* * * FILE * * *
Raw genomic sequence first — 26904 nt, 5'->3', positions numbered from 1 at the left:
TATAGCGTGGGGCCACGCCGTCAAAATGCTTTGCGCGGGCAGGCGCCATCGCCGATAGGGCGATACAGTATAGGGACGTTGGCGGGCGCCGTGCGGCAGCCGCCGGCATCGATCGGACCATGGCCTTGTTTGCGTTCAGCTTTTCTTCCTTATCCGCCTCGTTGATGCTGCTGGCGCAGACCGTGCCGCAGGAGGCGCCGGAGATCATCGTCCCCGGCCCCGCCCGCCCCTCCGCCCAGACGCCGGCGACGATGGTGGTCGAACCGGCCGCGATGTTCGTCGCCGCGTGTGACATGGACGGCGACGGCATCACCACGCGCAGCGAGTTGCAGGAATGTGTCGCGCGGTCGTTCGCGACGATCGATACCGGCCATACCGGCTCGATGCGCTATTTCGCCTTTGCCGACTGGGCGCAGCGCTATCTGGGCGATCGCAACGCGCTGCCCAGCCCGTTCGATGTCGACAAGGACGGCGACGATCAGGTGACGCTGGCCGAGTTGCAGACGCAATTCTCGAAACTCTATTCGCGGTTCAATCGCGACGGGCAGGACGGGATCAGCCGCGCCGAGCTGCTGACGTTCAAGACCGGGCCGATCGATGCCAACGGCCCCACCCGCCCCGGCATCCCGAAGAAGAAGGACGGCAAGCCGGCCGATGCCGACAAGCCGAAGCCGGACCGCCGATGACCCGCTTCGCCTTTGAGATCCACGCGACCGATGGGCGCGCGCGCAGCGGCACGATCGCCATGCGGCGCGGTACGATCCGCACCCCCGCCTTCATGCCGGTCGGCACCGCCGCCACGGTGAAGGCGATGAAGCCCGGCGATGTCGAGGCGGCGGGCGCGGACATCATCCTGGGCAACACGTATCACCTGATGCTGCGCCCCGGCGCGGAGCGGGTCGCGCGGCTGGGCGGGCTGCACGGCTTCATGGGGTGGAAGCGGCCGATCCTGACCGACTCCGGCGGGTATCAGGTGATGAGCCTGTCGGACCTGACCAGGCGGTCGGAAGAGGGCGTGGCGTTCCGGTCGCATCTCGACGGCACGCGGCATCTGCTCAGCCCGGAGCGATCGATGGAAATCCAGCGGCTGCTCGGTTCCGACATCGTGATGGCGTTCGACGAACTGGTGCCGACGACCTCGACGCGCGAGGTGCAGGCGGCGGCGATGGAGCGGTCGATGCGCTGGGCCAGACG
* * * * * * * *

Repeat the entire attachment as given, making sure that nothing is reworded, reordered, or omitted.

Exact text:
Raw genomic sequence first — 26904 nt, 5'->3', positions numbered from 1 at the left:
TATAGCGTGGGGCCACGCCGTCAAAATGCTTTGCGCGGGCAGGCGCCATCGCCGATAGGGCGATACAGTATAGGGACGTTGGCGGGCGCCGTGCGGCAGCCGCCGGCATCGATCGGACCATGGCCTTGTTTGCGTTCAGCTTTTCTTCCTTATCCGCCTCGTTGATGCTGCTGGCGCAGACCGTGCCGCAGGAGGCGCCGGAGATCATCGTCCCCGGCCCCGCCCGCCCCTCCGCCCAGACGCCGGCGACGATGGTGGTCGAACCGGCCGCGATGTTCGTCGCCGCGTGTGACATGGACGGCGACGGCATCACCACGCGCAGCGAGTTGCAGGAATGTGTCGCGCGGTCGTTCGCGACGATCGATACCGGCCATACCGGCTCGATGCGCTATTTCGCCTTTGCCGACTGGGCGCAGCGCTATCTGGGCGATCGCAACGCGCTGCCCAGCCCGTTCGATGTCGACAAGGACGGCGACGATCAGGTGACGCTGGCCGAGTTGCAGACGCAATTCTCGAAACTCTATTCGCGGTTCAATCGCGACGGGCAGGACGGGATCAGCCGCGCCGAGCTGCTGACGTTCAAGACCGGGCCGATCGATGCCAACGGCCCCACCCGCCCCGGCATCCCGAAGAAGAAGGACGGCAAGCCGGCCGATGCCGACAAGCCGAAGCCGGACCGCCGATGACCCGCTTCGCCTTTGAGATCCACGCGACCGATGGGCGCGCGCGCAGCGGCACGATCGCCATGCGGCGCGGTACGATCCGCACCCCCGCCTTCATGCCGGTCGGCACCGCCGCCACGGTGAAGGCGATGAAGCCCGGCGATGTCGAGGCGGCGGGCGCGGACATCATCCTGGGCAACACGTATCACCTGATGCTGCGCCCCGGCGCGGAGCGGGTCGCGCGGCTGGGCGGGCTGCACGGCTTCATGGGGTGGAAGCGGCCGATCCTGACCGACTCCGGCGGGTATCAGGTGATGAGCCTGTCGGACCTGACCAGGCGGTCGGAAGAGGGCGTGGCGTTCCGGTCGCATCTCGACGGCACGCGGCATCTGCTCAGCCCGGAGCGATCGATGGAAATCCAGCGGCTGCTCGGTTCCGACATCGTGATGGCGTTCGACGAACTGGTGCCGACGACCTCGACGCGCGAGGTGCAGGCGGCGGCGATGGAGCGGTCGATGCGCTGGGCCAGACG